concave cuts on table saw

After 15+years of wood working I've started getting concave rip cuts on my tablesaw. The concave is ~.015" in the middle of the board, on boards that are more than 14-16" long. This happens consistently with hardwoods mainly red oak and walnut. The saw is a Delta contractor with a shop fox fence,a Forrest blade, a feather board, and NO splitter. The far end of the fence is less than 1/64 further out of square with the miter slot to avoid pinching. The blade seems square with the slot - as best I could tell using a combination squate. I've experimented with the amount of pressure by the feather board, hand position, speed of the feed... and nothing seems to make a consistent differnece. Any ideas on what the cause could be? Thanks.
Add pictures here
<% if( /^image/.test(type) ){ %>
<% } %>
<%-name%>
Add image file
Upload
On 2/10/13 5:13 PM, ts wrote:

"The far end of the fence is less than 1/64 further out of square with the miter slot to avoid pinching." That's the first thing I wonder about. I've heard people prescribe this notions of the fence tail being slightly "out" but I think it does more hard than alleged good.
Also, explain why you have no splitter? You may have a good reason.... I've just never heard one. :-)
--

-MIKE-

"Playing is not something I do at night, it's my function in life"
  Click to see the full signature.
Add pictures here
<% if( /^image/.test(type) ){ %>
<% } %>
<%-name%>
Add image file
Upload
On 2/10/2013 6:13 PM, ts wrote:

Why would you adjust it out of square. keep it square...
--
Jeff

Add pictures here
<% if( /^image/.test(type) ){ %>
<% } %>
<%-name%>
Add image file
Upload

That is the first of your problems. You want as close to dead on parallel as possible.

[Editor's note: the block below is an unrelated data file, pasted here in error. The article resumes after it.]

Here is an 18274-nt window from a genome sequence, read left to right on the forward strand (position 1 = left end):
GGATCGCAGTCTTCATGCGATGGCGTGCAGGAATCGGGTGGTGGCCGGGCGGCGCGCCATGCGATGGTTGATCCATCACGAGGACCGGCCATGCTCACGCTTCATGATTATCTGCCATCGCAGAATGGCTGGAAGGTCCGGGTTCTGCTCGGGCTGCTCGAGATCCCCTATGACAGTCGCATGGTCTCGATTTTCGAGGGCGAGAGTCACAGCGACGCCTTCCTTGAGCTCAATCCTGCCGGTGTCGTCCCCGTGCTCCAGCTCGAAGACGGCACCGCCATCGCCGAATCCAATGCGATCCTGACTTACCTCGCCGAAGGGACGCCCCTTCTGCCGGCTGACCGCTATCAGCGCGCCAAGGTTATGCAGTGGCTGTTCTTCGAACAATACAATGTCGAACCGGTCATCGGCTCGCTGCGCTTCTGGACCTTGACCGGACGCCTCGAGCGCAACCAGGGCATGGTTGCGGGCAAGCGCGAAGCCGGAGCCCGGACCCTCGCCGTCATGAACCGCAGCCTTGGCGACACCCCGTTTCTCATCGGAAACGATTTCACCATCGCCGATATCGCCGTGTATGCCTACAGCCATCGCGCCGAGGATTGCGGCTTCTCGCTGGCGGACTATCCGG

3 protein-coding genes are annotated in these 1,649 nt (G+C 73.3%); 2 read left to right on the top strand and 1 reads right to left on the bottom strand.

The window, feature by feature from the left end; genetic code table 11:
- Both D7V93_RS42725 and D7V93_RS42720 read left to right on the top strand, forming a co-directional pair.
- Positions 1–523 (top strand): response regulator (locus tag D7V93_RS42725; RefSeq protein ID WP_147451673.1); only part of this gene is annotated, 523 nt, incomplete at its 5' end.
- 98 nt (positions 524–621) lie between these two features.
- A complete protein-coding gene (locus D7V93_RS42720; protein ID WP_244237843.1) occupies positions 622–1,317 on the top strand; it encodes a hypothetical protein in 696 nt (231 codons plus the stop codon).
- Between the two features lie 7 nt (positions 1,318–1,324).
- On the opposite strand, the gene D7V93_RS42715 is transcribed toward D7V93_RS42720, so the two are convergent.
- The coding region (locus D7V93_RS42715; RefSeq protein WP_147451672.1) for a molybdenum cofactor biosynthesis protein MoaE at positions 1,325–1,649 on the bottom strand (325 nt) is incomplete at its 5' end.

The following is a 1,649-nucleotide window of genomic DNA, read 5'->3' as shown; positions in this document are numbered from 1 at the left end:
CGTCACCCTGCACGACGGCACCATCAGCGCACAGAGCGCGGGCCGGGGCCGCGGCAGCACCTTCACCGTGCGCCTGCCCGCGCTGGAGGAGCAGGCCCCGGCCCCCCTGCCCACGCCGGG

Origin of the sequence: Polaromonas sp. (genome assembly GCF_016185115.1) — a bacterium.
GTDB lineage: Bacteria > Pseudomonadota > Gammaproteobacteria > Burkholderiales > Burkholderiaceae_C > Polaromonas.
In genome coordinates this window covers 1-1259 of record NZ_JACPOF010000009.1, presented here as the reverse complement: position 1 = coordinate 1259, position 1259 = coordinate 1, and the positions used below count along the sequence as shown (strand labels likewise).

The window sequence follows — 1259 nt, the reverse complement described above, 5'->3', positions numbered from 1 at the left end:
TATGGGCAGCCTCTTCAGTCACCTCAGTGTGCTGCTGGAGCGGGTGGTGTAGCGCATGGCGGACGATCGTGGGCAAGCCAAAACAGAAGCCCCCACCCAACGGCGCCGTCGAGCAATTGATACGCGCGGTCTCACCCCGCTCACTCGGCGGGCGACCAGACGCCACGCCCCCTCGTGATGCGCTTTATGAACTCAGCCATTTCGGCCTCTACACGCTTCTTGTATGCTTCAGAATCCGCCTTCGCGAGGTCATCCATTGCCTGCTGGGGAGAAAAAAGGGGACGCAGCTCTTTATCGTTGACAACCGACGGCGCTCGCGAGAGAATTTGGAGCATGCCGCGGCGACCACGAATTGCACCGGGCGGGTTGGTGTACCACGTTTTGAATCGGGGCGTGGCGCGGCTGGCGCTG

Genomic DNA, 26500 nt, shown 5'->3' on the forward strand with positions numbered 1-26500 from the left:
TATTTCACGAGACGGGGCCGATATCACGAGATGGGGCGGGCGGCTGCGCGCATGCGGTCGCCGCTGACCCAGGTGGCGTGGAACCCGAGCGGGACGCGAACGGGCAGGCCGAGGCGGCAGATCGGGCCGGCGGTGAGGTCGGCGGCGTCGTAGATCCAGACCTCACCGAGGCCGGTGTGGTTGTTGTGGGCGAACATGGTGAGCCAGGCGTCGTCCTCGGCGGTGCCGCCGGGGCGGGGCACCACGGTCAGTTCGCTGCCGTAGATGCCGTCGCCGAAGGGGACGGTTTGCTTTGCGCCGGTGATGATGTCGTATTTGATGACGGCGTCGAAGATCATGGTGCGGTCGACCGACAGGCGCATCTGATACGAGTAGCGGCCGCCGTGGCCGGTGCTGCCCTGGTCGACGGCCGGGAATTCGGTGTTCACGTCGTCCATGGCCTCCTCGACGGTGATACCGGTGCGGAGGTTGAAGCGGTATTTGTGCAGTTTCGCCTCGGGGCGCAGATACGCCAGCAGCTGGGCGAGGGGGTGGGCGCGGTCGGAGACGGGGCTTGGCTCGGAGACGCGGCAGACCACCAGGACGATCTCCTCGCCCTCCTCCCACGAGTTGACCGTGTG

The blade

It needs to be in the neighborhood of .001~.005 to produce good cross cuts. This will not help rips however.
I've experimented with the amount of pressure by the feather board,

Add pictures here
<% if( /^image/.test(type) ){ %>
<% } %>
<%-name%>
Add image file
Upload
On 2/10/2013 5:13 PM, ts wrote:

One thing to check - is your fence straight? Use an accurate straight edge to check.
--


___________________________________

Keep the whole world singing . . .
  Click to see the full signature.
Add pictures here
<% if( /^image/.test(type) ){ %>
<% } %>
<%-name%>
Add image file
Upload

It might be worth getting the wrenches out and checking for loose bolts. Even if it doesn't fix the problem, you'll be secure in the knowledge that nothing's moving. (I probably ought to do the same.)
Have you tried a different blade?
Puckdropper
--
Make it to fit, don't make it fit.

Add pictures here
<% if( /^image/.test(type) ){ %>
<% } %>
<%-name%>
Add image file
Upload
On Sunday, February 10, 2013 3:13:53 PM UTC-8, ts wrote:

Is this immediate, or does the concavity come about in the hours or days after the cut is made?
Oak in particular has a lot of internal stress; a ripped board almost always curls as it 'relaxes'.
Add pictures here
<% if( /^image/.test(type) ){ %>
<% } %>
<%-name%>
Add image file
Upload
On 2/12/2013 10:51 AM, whit3rd wrote:

While not impossible, I doubt seriously that the OP's problem, in two different species of wood, is attributable to anything but the table saw and it's setup 'in toto'; and would venture that "internal stress" in the wood is not even a contributing factor to his problem.
--
eWoodShop: www.eWoodShop.com
Wood Shop: www.e-WoodShop.net
  Click to see the full signature.
Add pictures here
<% if( /^image/.test(type) ){ %>
<% } %>
<%-name%>
Add image file
Upload
The concave is ~.015" in the middle of the board, on boards that

How sharp is your blade? Is it thin kerf? How hard are you feeding. It could be blade flex. A contractor saw trunnion setup is not very solid and can be flexing so it would actually be motor flex.
Add pictures here
<% if( /^image/.test(type) ){ %>
<% } %>
<%-name%>
Add image file
Upload

y

t

y

4

d,

t

Dull blade. They inevitably dull faster on one side, which forces them to lead toward the sharper side, especially with harder woods.
Add pictures here
<% if( /^image/.test(type) ){ %>
<% } %>
<%-name%>
Add image file
Upload
On 2/10/2013 5:13 PM, ts wrote:

Hopefully you have cured your problem but with the fence set away from the blade it actually either follows the fence which is unlikely as the waste is pulling it back toward the blade or it is not following the fence because of the before mentioned and cutting more narrow the farther it goes, causing you the concave situation.
Add pictures here
<% if( /^image/.test(type) ){ %>
<% } %>
<%-name%>
Add image file
Upload

HomeOwnersHub.com is a website for homeowners and building and maintenance pros. It is not affiliated with any of the manufacturers or service providers discussed here. All logos and trade names are the property of their respective owners.